Compassionate Love: Displaying compassion for those who struggle with mental illness (c)2013 Nancy Virden
Early in the pregnancy, I was praying when I sensed a very strong warning. Something would go wrong. Over the course of the next few months, I tearfully trusted that if God was willing, he could save the baby.
Odd circumstances pointed toward a specific action. First a magazine article, then a friend, followed by my mother, gave me the message, “You need to memorize Psalm 91.”
About two weeks before Tim arrived, I was told he was transverse. Unless he turned, his birth would have to be by caesarean section.
On Saturday of Memorial Day Weekend, I woke feeling uncomfortable. Pain in my lower back and tailbone area as well as uneasiness made me call the doctor. Not to worry, he said. Since there were no contractions I was to wait until I had some – then wait for them to be five minutes apart. Besides, Tim was not due for three more weeks.
I spent the day watching TV in bed, tossing and turning, attempting to find a comfortable position. I had not experienced these sensations before. By midnight, my husband was ready to sleep. Since I was still moving about with the TV on, he went upstairs to sleep with three-year-old Jonathan.
A contraction hit. Ok, now is when I am supposed to start timing them. I check the clock. It is 1:00am. Intending to take a shower and get dressed for a possible trip to the hospital, I walked to the bathroom where my water broke.
Within seconds a contraction hit hard followed immediately by another. The fifteen feet back to the bed looked impossible to reach. I started yelling for my husband to come back downstairs. By the time he finally heard me over two loud fans, I had fallen onto the bed, and several more contractions had come and gone.
Miracle one is an ambulance had been called on a false alarm down our street. It arrived in seconds. Immediately upon entering the room, a paramedic assessed the situation. He hesitated briefly because what he was considering was against the rules. His orders were to take mothers and babies in distress straight to the hospital. Remember, Tim was transverse.
I watched his face intently and saw a look of decision and determination cross his eyes. “This is going to hurt,” he warned.
After being turned, Tim was born breech. He was also lifeless. I wanted to see him because I feared there might not be another chance. I was told there was no time. I begged.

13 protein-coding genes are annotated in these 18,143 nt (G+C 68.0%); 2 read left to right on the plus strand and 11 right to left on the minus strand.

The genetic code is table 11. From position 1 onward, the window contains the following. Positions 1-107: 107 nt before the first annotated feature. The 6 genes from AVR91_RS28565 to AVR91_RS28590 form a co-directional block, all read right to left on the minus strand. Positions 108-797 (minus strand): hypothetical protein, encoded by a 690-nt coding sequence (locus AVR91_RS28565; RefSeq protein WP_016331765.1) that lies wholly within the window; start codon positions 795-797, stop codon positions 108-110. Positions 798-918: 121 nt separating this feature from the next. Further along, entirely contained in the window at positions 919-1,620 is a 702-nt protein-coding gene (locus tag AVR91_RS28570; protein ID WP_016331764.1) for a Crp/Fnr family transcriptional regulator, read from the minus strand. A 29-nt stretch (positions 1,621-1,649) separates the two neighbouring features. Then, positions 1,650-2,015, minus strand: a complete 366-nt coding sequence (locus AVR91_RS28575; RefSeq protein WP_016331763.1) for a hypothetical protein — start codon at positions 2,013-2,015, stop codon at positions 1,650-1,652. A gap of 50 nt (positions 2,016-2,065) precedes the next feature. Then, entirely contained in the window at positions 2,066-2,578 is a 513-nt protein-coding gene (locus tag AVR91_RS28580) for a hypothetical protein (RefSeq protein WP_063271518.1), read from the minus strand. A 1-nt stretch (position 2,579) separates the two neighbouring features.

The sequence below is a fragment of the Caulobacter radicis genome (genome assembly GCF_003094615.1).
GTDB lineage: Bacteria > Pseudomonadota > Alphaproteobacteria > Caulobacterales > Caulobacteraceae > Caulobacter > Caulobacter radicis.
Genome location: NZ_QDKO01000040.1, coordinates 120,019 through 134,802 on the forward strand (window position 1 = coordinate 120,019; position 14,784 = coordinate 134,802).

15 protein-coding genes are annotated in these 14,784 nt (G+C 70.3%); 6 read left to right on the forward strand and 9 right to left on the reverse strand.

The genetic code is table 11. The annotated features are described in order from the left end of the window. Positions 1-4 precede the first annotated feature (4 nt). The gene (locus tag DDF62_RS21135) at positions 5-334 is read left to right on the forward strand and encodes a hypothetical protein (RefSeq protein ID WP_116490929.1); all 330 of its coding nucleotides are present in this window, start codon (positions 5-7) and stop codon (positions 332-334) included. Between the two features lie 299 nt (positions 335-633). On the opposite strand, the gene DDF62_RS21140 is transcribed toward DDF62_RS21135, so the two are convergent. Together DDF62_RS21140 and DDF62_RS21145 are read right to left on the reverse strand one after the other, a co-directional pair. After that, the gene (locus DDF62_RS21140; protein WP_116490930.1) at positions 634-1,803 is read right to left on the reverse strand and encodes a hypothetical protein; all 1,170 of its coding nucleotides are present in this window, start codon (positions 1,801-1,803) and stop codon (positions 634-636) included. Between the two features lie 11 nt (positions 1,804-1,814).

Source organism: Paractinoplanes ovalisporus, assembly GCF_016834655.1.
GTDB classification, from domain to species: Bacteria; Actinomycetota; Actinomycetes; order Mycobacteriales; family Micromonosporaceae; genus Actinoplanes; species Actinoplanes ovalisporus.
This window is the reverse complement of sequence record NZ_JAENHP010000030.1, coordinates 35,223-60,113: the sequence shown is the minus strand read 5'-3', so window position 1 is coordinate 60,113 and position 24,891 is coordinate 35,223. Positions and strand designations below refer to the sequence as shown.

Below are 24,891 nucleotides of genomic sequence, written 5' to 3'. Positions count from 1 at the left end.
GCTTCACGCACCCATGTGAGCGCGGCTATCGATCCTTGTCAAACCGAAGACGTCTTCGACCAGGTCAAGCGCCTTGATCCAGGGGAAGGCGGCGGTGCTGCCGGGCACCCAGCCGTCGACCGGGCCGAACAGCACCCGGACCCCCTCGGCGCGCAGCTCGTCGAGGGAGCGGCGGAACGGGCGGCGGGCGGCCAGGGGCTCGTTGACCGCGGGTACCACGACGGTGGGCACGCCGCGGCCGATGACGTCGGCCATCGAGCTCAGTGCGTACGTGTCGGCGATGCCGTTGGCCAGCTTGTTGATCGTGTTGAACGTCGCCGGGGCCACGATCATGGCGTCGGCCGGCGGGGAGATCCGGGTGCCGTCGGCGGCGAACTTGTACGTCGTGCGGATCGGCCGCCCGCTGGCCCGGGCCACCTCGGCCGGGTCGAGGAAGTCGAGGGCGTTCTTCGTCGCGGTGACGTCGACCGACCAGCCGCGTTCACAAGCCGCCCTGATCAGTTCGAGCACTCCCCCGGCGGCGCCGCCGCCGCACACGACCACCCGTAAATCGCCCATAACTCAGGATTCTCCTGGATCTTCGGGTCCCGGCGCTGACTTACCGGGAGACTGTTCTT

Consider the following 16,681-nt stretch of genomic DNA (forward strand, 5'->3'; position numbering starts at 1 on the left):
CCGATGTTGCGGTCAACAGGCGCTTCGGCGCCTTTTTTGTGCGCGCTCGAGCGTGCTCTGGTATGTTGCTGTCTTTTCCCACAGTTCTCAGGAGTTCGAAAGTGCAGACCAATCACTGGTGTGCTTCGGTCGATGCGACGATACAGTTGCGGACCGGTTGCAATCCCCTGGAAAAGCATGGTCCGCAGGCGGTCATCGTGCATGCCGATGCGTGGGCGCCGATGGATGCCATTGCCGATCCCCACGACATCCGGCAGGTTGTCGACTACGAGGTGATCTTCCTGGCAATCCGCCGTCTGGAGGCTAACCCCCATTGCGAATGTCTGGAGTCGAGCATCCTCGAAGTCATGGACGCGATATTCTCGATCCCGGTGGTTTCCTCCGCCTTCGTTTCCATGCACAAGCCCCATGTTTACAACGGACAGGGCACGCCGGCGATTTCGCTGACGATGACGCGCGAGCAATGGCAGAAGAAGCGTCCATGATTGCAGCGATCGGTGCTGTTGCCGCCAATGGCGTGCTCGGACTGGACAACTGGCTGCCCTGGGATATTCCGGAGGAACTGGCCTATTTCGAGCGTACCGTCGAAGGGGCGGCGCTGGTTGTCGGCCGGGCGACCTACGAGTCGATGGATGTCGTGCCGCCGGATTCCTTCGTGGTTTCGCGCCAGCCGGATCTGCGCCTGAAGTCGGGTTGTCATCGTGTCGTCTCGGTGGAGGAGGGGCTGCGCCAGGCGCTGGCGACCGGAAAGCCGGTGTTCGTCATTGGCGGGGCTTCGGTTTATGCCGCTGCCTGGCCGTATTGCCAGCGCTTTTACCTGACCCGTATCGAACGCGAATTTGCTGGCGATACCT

Tim was in the paramedic’s arms on the way to the ambulance. They paused for a nano-second. In that moment I saw a completely blue baby. I have never seen such a blue since.
They whisked away while new paramedics with a second ride for me arrived. Unknown to me, Tim was undergoing CPR on his way to the hospital. For ten minutes, he showed no life signs. He scored zeros on the APGAR scale for all of those passing minutes.
Loaded into the second ambulance, Psalm 91 came to mind and I prayed it. Later, as the paramedics compared notes, it became clear that baby Tim gasped for air as I began to quote the passage. Miracle two.
He was in NICU for a week during which I received one bad report after another; he could not hear, he was seizing, and there was likely brain damage. A neurologist told me Tim could not move his legs. As she spoke, I looked over at Tim’s pajamas. His brother had worn them and had been shorter than this newborn. “His pajamas are too small,” I said. Freeing him from the confining clothes, his legs plopped down and wriggled as any baby’s should.
My faith grew stronger that human doctors’ reports are not necessarily God’s opinion. Miracle three is Tim grew up to be a normal, healthy, intelligent, soon-to-be twenty-two year old with excellent hearing and no brain damage.
Tim himself is miracle four. I have always been and will forever be grateful for his life. He has brought joy and tears and lots of laughter into my world, a loss I would surely have felt if he had never breathed.
Memorial Day is special for all the love of country and gratitude to our veterans. This weekend is also a memorable one for our family. For on the 26th of May, this beloved son arrived, and his life has changed those around him for the better.
Compassionate love remembers gratitude as we count our blessings and freedoms, say thank you to our war heroes, and whisper a prayer to the God of the universe who has a purpose for each of his creations. Life is full of miracles.
Happy Birthday, son.
NOTE: I am not a trained or licensed mental health professional. I am not a doctor. I speak only from my experiences with and observations of mental illness. In no way is this website intended to substitute for professional mental health care.